Something we've been watching very closely is what happens to this when face-to-face commence is possible again. As economies have opened up in the past few months, we've seen e-commerce stay very strong even as face-to-face commerce is possible, which means that the habits that people have formed in the past few months are sticking. We've seen significantly more people activate their cards online and we're seeing more transactions for cards online, which means that the whole move of people away from face-to-face commerce to e-commerce has definitely seen a step change and it's sticking.
All of this benefits providers like Visa, he added, providing opportunities to sell value-added services:
Certainly fraud and authentication are all important things in cyber-security that are far more important online than they are face-to-face, products like Visa Advanced Authorization and Visa Risk Manager….The whole shift to e-commerce comes with a lot of benefits. Face-to-face, people now don't want to use cash. Cash is dirty. So we've seen a substantial move away from cash to digital forms of payment. Tap to Pay is clearly helping it. Tap to Pay is now two thirds of transactions outside the US, over 40% on a global basis. Many markets have seen massive increases in Tap to Pay.
The COVID crisis has sparked greater willingness among customers to embrace change, argued Craig Vosburg, President, North America, Mastercard:
One of the things in my experience that's hardest to change in payments and introducing new things in payments, is changing consumer behavior. Consumer behaviors tend to be fairly sticky, particularly when the things that they're doing already work reasonably well. What we've seen over the course of these last few months since the pandemic struck is a fairly dramatic change and a rapid change in consumer behavior that I think will have lasting impact on some structural issues in the payments industry. And that's true for both consumers and businesses, frankly.
There’s a simple reason for this, he suggested:
It stems from a desire, frankly, just to avoid touching things. So there's an aversion to cash that we see. There is an increased adoption of contactless forms of payment that have accelerated well beyond what we would have anticipated a year ago. And there's an ongoing acceleration in digital and e-commerce.
And as with his counterpart at Visa, Vosburg sees the shifts in consumer attitudes as being long term:
The things that we hear from consumers and businesses, through the various surveys we conduct and that we see others conducting, suggest that these kinds of changes and attitudes will be pretty durable, Large-scale numbers - 70% of consumers - are saying they expect to continue or even increase their level of digital and e-commerce shopping, more than 60% of consumers saying they expect to use less cash, two-thirds of business saying they're actively encouraging their customers to pay in ways other than through cash and check.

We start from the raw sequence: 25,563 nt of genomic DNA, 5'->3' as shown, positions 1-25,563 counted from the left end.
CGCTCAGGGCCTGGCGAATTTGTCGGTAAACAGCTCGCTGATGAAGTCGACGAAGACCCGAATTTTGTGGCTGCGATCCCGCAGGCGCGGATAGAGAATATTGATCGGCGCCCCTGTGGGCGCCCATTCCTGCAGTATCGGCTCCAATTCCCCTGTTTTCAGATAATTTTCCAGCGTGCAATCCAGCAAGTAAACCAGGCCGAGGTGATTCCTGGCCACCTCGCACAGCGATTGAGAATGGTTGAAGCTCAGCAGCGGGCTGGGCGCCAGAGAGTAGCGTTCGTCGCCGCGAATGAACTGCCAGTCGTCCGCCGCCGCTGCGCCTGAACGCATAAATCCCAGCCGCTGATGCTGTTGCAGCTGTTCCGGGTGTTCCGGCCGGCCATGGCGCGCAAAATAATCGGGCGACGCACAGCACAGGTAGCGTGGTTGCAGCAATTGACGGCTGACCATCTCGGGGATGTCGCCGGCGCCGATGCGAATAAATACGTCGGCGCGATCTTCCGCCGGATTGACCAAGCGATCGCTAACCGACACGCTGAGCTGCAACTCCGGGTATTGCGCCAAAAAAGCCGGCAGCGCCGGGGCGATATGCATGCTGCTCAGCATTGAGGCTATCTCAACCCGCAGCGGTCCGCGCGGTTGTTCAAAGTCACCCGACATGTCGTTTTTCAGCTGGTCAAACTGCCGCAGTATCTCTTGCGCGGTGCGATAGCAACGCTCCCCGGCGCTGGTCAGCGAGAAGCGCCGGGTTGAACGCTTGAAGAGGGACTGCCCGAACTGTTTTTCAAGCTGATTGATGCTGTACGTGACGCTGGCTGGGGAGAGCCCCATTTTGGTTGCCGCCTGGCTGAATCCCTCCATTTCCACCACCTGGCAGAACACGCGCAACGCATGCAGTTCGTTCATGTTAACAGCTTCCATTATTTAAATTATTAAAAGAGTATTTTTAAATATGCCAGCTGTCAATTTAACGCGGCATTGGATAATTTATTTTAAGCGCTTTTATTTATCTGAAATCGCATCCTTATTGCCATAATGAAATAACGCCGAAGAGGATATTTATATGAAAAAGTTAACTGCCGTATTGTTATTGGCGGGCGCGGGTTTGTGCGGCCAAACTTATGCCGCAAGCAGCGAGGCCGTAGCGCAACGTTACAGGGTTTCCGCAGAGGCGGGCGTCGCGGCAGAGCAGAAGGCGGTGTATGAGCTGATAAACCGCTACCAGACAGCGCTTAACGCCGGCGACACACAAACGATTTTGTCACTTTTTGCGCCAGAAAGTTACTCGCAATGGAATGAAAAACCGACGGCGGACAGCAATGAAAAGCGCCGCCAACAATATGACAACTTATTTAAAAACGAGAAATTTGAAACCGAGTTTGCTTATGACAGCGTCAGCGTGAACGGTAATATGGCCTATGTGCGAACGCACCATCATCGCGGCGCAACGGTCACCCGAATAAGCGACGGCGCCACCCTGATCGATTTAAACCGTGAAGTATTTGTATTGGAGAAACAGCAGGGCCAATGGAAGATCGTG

These are pretty substantial shifts. Will all of that stick? Maybe, maybe not, but I think some meaningful portion of it will stick. And with that, as more payments behavior becomes digitized and electronified, it enables these different kinds of experiences that are richer, more value-adding to consumers and businesses because of the nature of digital versus a physical transaction.
A lot of this resonates with my own experience. I can’t remember the last time I handled hard cash, for example, or set foot inside a bank branch, while online shopping is now a daily experience. My own financial services providers have weathered the crisis well from my perspective with one exception, whose inability to respond to a transactional problem was like dealing with a pompous bank manager from the 1970s in terms of CX. (No names I’m afraid as it’s subject to an investigation at the moment!). Will things revert to the old practices once the pandemic is in the past? Sadly, we’ve got plenty of time to ponder that one I suspect, but I imagine the answer is no, in the same way that online grocery shopping is now a mainstream practice. In this day and age, every silver lining is worth grabbing.